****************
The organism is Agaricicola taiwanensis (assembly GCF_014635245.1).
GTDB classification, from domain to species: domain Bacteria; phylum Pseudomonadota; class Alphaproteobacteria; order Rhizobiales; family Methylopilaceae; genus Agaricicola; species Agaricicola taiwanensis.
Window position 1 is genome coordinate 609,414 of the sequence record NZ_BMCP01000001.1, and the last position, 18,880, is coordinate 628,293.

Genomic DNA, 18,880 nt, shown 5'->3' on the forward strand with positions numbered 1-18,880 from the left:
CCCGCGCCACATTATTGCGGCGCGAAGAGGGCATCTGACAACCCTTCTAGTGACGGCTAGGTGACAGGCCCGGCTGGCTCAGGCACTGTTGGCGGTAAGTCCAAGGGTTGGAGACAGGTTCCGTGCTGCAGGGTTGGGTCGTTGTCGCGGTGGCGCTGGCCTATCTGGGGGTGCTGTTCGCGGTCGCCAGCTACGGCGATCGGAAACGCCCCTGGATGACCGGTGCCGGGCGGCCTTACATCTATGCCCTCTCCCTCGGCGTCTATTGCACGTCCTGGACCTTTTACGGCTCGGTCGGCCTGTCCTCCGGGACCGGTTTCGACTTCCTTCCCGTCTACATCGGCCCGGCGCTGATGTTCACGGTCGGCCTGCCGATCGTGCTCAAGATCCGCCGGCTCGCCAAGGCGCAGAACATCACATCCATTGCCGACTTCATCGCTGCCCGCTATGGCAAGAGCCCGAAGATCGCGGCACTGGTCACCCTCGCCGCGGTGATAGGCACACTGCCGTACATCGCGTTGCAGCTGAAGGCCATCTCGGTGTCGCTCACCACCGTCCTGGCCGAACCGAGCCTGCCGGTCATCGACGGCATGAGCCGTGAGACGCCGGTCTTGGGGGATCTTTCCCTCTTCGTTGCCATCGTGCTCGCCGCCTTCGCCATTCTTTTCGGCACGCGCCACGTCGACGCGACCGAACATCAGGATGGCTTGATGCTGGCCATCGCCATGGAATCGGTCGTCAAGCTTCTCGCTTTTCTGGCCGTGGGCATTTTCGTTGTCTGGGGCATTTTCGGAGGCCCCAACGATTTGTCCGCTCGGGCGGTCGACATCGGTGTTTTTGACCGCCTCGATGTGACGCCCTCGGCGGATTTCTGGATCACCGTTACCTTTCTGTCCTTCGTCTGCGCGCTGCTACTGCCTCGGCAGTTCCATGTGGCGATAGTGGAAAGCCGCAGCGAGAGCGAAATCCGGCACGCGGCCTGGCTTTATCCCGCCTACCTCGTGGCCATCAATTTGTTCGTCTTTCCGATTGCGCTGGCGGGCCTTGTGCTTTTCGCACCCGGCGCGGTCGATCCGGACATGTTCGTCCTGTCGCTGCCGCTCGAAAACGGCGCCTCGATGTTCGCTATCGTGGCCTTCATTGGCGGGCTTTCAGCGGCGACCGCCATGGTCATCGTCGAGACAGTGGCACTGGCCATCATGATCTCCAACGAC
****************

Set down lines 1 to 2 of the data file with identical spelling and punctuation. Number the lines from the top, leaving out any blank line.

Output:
The organism is Agaricicola taiwanensis (assembly GCF_014635245.1).
GTDB classification, from domain to species: domain Bacteria; phylum Pseudomonadota; class Alphaproteobacteria; order Rhizobiales; family Methylopilaceae; genus Agaricicola; species Agaricicola taiwanensis.